The Depot Museum at Wilson Brewer Park will soon be fitted with new heating and cooling units to provide climate control for the building and its artifacts.
The City Council of Webster City approved the request from Larry Flaws, director of recreation and public grounds for funding to replace two furnaces in the building.
Flaws said that while working with the Depot Committee to review artifacts in the basement of the building, several areas of black mold were noticed on the walls and some of the artifacts. He said there was also a very strong musty, mol smell.
Flaws explained that the furnaces were turned off in 2012 due to budget concerns.
“We believe that without heating and some sort of climate control that the building and its artifacts are deteriorating at an accelerated rate,” Flaws told the council in a memo.
He said that in working with the city’s electrician, one of the three furnaces was restarted. The other two are no longer working. He added that the furnaces were original to the building, installed in 1974 when the structure was moved to its present location in the park.
Flaws said the Wilson Brewer Park committee was working with Wayne Schlotfeldt of Schlotfeldt Engineering to do a study of the furnace situation.
“Two of the three heating systems are inoperable and all are low efficiency There are also two window air (conditioning) units that are also low efficiency and add to the heating demand because they remain installed year round,” Schlotfeldt said in a report to the council.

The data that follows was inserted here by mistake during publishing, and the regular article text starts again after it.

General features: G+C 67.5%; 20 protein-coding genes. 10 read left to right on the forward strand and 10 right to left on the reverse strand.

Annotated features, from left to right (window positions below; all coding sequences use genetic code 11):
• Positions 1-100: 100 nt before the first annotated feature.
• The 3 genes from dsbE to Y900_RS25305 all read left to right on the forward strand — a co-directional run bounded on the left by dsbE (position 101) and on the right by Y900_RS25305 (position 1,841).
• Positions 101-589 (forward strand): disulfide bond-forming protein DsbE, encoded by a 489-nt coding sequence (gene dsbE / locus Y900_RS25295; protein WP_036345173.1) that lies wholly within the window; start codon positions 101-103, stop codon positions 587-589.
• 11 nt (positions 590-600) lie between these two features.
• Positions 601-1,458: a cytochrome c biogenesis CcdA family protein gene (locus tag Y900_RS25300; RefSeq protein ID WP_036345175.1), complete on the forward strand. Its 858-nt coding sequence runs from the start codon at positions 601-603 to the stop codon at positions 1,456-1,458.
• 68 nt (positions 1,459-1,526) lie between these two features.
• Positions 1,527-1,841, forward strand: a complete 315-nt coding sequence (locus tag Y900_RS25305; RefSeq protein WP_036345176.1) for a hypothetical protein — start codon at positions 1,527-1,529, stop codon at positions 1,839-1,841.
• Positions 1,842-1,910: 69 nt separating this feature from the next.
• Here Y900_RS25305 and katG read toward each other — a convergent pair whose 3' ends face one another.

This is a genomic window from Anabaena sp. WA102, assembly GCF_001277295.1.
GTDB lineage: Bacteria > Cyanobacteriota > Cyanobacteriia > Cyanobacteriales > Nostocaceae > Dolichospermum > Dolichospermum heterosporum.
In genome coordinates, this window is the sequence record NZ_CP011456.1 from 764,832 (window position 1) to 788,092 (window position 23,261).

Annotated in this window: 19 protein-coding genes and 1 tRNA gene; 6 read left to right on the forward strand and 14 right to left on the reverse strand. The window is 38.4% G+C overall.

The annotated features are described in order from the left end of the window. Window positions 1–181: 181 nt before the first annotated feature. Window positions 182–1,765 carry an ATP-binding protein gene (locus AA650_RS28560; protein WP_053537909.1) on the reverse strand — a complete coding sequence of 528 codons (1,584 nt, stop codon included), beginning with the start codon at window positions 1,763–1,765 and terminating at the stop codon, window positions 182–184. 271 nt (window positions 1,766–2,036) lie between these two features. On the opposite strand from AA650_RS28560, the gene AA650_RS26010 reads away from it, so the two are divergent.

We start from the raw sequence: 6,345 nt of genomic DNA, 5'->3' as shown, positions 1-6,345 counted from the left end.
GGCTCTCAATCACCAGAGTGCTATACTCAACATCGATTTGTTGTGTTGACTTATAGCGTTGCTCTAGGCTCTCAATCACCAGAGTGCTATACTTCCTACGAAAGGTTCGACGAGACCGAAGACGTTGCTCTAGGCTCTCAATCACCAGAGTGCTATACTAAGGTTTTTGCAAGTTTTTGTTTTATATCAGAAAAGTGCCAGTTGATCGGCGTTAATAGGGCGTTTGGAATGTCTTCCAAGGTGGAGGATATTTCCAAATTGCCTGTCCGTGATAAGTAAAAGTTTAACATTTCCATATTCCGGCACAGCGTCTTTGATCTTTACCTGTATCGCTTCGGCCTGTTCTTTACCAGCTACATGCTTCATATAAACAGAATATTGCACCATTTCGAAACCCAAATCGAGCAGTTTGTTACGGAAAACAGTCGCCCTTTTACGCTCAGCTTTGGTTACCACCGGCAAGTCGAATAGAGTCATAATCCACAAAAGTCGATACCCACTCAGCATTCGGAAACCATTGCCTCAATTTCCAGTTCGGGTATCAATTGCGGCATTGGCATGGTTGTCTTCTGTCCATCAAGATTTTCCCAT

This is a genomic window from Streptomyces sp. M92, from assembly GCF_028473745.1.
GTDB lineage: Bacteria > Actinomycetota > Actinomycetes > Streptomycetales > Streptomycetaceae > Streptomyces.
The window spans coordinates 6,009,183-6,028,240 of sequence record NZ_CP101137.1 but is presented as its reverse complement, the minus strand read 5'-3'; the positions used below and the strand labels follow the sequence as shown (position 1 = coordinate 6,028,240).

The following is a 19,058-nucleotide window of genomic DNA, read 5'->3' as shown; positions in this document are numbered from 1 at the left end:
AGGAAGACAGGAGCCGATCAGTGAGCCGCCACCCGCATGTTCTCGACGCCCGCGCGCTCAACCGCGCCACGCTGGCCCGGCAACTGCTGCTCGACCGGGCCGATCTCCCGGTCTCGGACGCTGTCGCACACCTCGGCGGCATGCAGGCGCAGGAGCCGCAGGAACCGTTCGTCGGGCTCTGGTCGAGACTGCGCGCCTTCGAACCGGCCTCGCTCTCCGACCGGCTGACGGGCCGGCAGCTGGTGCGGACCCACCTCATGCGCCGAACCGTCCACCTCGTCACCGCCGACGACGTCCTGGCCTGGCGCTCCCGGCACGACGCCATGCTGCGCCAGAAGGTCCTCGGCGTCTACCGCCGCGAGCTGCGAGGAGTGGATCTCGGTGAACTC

“Without adequate heating and cooling (with its associated moisture control), the condition of the building and artifacts will deteriorate further,” he said.
Schlotfeldt proposed removing the two existing low efficiency furnaces and window units in the main level, and repair the modified walls back to original condition. He suggested installing two new high efficiency furnaces and air conditioners in the basement in locations that will not conflict with future construction.
He said the new units will provide heating and cooling for the main level of the depot as well as supply some auxiliary heat and cooling for the basement. He added that the systems would be able to connect to the existing ductwork with moderate modification.
Flaws told the council that a renovation and improvements at the Depot are planned by the WBP committee in the coming years. The facility would serve not only as a museum but also as a welcome center for the community. He added that many other improvements at the park have been completed including the two log cabins, the Harmony School, Mulberry Center Church and the trail system throughout the park. This year, the committee hopes to complete upgrades and improvements at the old courthouse.
Flaws said the committee planned to apply for hotel/motel grant funds to repay the emergency funding to the city.
View the original article as it appeared in the Daily Freeman-Journal.
Last modified: May 18, 2021